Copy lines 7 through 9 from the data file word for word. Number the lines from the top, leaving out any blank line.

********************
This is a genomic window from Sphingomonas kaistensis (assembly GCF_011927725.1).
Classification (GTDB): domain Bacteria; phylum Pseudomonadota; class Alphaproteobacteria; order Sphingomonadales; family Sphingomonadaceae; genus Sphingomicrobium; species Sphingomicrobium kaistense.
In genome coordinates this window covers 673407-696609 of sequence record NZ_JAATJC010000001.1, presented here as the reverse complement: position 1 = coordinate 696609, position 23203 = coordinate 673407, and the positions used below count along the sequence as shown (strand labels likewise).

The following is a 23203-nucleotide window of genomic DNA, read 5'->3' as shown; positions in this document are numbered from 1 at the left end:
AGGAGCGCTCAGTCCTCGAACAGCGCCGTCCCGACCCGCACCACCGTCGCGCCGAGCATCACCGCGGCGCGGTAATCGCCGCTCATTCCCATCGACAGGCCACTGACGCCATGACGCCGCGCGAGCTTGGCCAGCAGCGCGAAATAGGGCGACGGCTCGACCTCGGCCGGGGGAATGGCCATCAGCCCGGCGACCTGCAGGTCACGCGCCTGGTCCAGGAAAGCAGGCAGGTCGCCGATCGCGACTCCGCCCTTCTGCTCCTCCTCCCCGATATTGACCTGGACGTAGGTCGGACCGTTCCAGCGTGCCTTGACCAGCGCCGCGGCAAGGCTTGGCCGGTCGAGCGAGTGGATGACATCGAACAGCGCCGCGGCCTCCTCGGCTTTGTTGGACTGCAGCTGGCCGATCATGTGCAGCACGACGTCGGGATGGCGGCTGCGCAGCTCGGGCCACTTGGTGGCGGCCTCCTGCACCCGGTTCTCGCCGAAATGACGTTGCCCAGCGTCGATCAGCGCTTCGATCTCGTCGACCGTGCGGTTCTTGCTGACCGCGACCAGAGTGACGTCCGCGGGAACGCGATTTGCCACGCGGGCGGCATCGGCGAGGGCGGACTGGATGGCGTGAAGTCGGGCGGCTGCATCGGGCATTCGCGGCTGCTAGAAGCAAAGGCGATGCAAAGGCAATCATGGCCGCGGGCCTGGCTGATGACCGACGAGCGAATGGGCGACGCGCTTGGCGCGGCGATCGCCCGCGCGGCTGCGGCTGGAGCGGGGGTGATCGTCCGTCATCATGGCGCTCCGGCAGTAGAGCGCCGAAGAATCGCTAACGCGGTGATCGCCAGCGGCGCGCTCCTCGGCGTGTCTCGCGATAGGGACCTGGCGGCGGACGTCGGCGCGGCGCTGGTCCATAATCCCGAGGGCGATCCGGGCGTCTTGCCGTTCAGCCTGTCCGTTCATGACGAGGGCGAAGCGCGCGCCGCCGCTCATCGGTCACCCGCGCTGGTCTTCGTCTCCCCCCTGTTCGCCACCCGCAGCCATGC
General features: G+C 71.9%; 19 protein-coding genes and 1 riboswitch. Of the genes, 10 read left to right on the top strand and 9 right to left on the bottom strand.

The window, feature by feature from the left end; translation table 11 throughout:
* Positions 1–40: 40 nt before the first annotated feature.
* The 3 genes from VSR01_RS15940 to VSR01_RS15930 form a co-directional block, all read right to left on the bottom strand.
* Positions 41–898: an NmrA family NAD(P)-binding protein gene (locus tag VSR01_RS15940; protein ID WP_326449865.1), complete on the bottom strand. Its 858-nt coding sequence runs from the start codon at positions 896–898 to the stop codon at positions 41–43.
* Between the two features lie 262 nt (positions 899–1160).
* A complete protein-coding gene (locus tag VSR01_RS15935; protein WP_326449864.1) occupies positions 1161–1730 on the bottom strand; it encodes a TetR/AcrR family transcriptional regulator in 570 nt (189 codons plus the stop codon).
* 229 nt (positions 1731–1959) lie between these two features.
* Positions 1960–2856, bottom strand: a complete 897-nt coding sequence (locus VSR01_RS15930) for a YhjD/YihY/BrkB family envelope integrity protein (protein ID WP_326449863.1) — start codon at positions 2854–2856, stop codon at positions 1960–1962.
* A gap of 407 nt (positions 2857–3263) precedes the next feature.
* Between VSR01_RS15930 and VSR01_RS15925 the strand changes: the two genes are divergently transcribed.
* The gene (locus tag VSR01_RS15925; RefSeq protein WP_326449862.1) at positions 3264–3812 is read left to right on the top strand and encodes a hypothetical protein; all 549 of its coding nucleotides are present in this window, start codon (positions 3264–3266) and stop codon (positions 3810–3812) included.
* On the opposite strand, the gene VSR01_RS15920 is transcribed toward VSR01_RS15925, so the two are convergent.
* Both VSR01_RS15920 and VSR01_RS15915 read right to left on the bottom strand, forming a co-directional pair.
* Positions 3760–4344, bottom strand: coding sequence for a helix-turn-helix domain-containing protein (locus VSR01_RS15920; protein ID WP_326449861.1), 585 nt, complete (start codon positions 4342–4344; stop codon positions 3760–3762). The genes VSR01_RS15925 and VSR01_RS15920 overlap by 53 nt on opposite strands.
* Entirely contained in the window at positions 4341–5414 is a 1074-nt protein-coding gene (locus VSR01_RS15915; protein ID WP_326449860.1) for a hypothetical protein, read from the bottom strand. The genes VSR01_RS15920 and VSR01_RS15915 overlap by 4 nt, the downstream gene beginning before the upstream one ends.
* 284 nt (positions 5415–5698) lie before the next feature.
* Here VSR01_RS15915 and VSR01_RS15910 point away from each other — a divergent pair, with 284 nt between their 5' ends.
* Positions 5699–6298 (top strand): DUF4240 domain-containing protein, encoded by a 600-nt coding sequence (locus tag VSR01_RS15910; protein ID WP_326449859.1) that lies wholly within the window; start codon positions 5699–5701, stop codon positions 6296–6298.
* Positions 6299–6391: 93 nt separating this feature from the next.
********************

The window, feature by feature from the left end; translation table 11 throughout:
* Positions 1–40: 40 nt before the first annotated feature.
* The 3 genes from VSR01_RS15940 to VSR01_RS15930 form a co-directional block, all read right to left on the bottom strand.